Last year, in an attempt to outcompete the crabgrass on the strip between the sidewalk and the street, I transplanted two dozen hardy perennials that were given to us for the digging. (See the prior post for more details on that, and some great “before” pictures.) This spring, most of the transplants were re-emerging with abundance! I love hardy perennials! Time for step two.
I went back over my plant list to see what survived: Day lilies (yellow), Allium (lavender-colored), Goat’s Beard (leafy), Siberian Iris (blue), Turkish Rocket (yellow), Blue Cornflower, Heliopsis (yellow), Anise Hyssop (purple), White Ruffled Iris, Spiderwort (blue), Lady’s Mantle (yellow-green) and Astilbe (purple-pink). The color theme as you may have noticed is blue/violet & yellow, with a few others mixed in, (and several repeated). I still hope to add even more Siberian Irises.
But in the meantime, I filled in a couple empty spots with mystery pots (Siberian Iris and/or Day Lilies), two patches of Thyme taken from an overabundant patch in the orchard, and some Lemon Balm for the tough spot closest to the driveway, still leaving room for our trash and recycling bins. And then, I started laying down cardboard and/or folded newspaper between all the plants, and covering that with wood chips. I’ve just made a small start at one end, but the project can keep going bit by bit. All that hauling of wood chips takes it out of me.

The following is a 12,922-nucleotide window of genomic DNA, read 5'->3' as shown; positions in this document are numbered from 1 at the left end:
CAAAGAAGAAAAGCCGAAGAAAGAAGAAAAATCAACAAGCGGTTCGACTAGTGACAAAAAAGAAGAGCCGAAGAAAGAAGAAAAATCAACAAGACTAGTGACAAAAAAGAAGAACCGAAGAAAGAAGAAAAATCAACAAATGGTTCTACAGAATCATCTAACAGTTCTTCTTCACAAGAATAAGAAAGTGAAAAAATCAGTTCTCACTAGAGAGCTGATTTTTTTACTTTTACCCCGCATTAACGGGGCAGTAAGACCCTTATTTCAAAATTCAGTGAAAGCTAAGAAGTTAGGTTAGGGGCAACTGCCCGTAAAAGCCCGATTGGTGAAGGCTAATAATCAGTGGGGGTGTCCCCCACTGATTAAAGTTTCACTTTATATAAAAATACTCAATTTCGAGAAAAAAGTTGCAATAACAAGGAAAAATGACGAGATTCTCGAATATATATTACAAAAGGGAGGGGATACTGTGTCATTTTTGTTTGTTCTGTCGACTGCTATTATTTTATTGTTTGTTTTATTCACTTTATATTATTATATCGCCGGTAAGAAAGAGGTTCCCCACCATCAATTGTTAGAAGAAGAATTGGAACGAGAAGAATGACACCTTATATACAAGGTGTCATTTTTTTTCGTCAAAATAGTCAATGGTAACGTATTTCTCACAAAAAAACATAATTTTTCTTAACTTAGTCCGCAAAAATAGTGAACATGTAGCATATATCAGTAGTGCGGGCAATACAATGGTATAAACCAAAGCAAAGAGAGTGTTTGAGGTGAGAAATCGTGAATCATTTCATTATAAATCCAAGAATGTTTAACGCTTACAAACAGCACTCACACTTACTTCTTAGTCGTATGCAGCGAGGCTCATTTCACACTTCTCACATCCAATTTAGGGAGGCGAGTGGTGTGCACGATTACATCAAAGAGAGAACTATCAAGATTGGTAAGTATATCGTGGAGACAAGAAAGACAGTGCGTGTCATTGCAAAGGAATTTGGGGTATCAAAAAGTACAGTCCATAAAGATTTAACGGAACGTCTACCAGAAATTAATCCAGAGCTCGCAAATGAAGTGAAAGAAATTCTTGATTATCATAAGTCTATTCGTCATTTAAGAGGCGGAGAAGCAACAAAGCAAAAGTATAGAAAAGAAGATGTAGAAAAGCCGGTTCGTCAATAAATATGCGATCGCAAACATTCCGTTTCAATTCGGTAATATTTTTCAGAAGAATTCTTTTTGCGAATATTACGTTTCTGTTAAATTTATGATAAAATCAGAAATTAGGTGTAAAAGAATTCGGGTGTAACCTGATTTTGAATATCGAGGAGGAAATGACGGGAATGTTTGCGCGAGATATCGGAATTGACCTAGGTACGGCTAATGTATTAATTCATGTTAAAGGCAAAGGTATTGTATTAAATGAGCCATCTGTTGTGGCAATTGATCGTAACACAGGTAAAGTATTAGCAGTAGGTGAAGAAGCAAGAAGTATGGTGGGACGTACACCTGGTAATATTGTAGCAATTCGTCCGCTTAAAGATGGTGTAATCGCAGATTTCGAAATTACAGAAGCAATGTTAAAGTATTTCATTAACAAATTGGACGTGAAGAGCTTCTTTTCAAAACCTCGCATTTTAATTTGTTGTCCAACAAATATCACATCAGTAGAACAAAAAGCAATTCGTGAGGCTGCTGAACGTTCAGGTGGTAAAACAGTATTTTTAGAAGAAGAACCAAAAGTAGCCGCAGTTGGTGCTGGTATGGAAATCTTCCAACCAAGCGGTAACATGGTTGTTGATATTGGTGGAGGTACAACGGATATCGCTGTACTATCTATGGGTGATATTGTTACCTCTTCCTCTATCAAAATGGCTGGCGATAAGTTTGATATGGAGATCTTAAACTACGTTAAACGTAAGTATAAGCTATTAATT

I also made a small bed to try and grow a dozen Lupine flowers from seed. I know–that wasn’t the original plan–to go to all the effort to grow seeds. But when I was down east last weekend, they were selling the seed packets in a little cafe, and it was an impulse buy. Lupines are the queen of Maine wildflowers. So I soaked them overnight (well, two nights actually). I made a little soil bed between some of the other plants: first laying down a very light double layer of newspaper, then some sifted out compost from our pile, mixed with soil. After I planted the seeds, I used straw as a light mulch over the seeds, and filled in the edges with the wood chips. I also put a little fence around it, to protect it from unsuspecting dogs and children who might happen to wander down the sidewalk. I feel happy to look at it. More later.
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